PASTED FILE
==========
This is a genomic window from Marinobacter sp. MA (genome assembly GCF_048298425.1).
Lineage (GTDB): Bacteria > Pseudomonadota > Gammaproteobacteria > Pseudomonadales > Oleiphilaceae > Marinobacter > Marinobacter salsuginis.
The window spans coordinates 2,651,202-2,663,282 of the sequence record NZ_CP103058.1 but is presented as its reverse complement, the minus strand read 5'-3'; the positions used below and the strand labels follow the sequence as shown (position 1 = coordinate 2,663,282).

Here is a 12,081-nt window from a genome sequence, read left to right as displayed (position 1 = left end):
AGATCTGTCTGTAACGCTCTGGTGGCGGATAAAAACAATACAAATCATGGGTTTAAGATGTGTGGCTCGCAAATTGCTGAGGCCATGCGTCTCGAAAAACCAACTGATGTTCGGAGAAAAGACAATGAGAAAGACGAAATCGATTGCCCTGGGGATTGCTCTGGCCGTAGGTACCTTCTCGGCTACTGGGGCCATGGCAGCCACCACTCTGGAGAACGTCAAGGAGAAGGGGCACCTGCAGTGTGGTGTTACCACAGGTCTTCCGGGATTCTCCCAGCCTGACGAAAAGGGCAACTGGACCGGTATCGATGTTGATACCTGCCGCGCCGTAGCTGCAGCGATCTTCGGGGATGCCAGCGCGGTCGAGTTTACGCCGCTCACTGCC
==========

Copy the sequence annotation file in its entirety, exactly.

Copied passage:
This is a genomic window from Marinobacter sp. MA (genome assembly GCF_048298425.1).
Lineage (GTDB): Bacteria > Pseudomonadota > Gammaproteobacteria > Pseudomonadales > Oleiphilaceae > Marinobacter > Marinobacter salsuginis.
The window spans coordinates 2,651,202-2,663,282 of the sequence record NZ_CP103058.1 but is presented as its reverse complement, the minus strand read 5'-3'; the positions used below and the strand labels follow the sequence as shown (position 1 = coordinate 2,663,282).

Here is a 12,081-nt window from a genome sequence, read left to right as displayed (position 1 = left end):
AGATCTGTCTGTAACGCTCTGGTGGCGGATAAAAACAATACAAATCATGGGTTTAAGATGTGTGGCTCGCAAATTGCTGAGGCCATGCGTCTCGAAAAACCAACTGATGTTCGGAGAAAAGACAATGAGAAAGACGAAATCGATTGCCCTGGGGATTGCTCTGGCCGTAGGTACCTTCTCGGCTACTGGGGCCATGGCAGCCACCACTCTGGAGAACGTCAAGGAGAAGGGGCACCTGCAGTGTGGTGTTACCACAGGTCTTCCGGGATTCTCCCAGCCTGACGAAAAGGGCAACTGGACCGGTATCGATGTTGATACCTGCCGCGCCGTAGCTGCAGCGATCTTCGGGGATGCCAGCGCGGTCGAGTTTACGCCGCTCACTGCC